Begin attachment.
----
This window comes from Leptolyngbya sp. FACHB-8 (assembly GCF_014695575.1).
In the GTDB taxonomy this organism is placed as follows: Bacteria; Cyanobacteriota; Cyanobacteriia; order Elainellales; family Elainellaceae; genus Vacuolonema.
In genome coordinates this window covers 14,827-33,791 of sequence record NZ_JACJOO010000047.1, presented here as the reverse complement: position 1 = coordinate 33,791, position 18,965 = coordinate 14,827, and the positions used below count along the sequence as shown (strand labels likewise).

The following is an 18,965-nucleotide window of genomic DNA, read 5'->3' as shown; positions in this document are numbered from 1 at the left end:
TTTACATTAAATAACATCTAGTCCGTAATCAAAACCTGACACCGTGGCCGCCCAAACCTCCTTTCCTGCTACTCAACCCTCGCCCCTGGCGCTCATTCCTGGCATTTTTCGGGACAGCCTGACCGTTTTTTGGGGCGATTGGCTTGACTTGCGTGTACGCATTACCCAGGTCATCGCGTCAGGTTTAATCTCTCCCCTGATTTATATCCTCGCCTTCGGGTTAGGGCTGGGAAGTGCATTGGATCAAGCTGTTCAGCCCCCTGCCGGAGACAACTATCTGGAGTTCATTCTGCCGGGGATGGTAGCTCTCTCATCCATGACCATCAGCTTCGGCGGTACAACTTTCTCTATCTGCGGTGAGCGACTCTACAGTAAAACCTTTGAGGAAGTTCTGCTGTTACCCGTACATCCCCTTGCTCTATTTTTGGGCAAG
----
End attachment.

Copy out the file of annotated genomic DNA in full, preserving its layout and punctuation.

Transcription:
This window comes from Leptolyngbya sp. FACHB-8 (assembly GCF_014695575.1).
In the GTDB taxonomy this organism is placed as follows: Bacteria; Cyanobacteriota; Cyanobacteriia; order Elainellales; family Elainellaceae; genus Vacuolonema.
In genome coordinates this window covers 14,827-33,791 of sequence record NZ_JACJOO010000047.1, presented here as the reverse complement: position 1 = coordinate 33,791, position 18,965 = coordinate 14,827, and the positions used below count along the sequence as shown (strand labels likewise).

The following is an 18,965-nucleotide window of genomic DNA, read 5'->3' as shown; positions in this document are numbered from 1 at the left end:
TTTACATTAAATAACATCTAGTCCGTAATCAAAACCTGACACCGTGGCCGCCCAAACCTCCTTTCCTGCTACTCAACCCTCGCCCCTGGCGCTCATTCCTGGCATTTTTCGGGACAGCCTGACCGTTTTTTGGGGCGATTGGCTTGACTTGCGTGTACGCATTACCCAGGTCATCGCGTCAGGTTTAATCTCTCCCCTGATTTATATCCTCGCCTTCGGGTTAGGGCTGGGAAGTGCATTGGATCAAGCTGTTCAGCCCCCTGCCGGAGACAACTATCTGGAGTTCATTCTGCCGGGGATGGTAGCTCTCTCATCCATGACCATCAGCTTCGGCGGTACAACTTTCTCTATCTGCGGTGAGCGACTCTACAGTAAAACCTTTGAGGAAGTTCTGCTGTTACCCGTACATCCCCTTGCTCTATTTTTGGGCAAG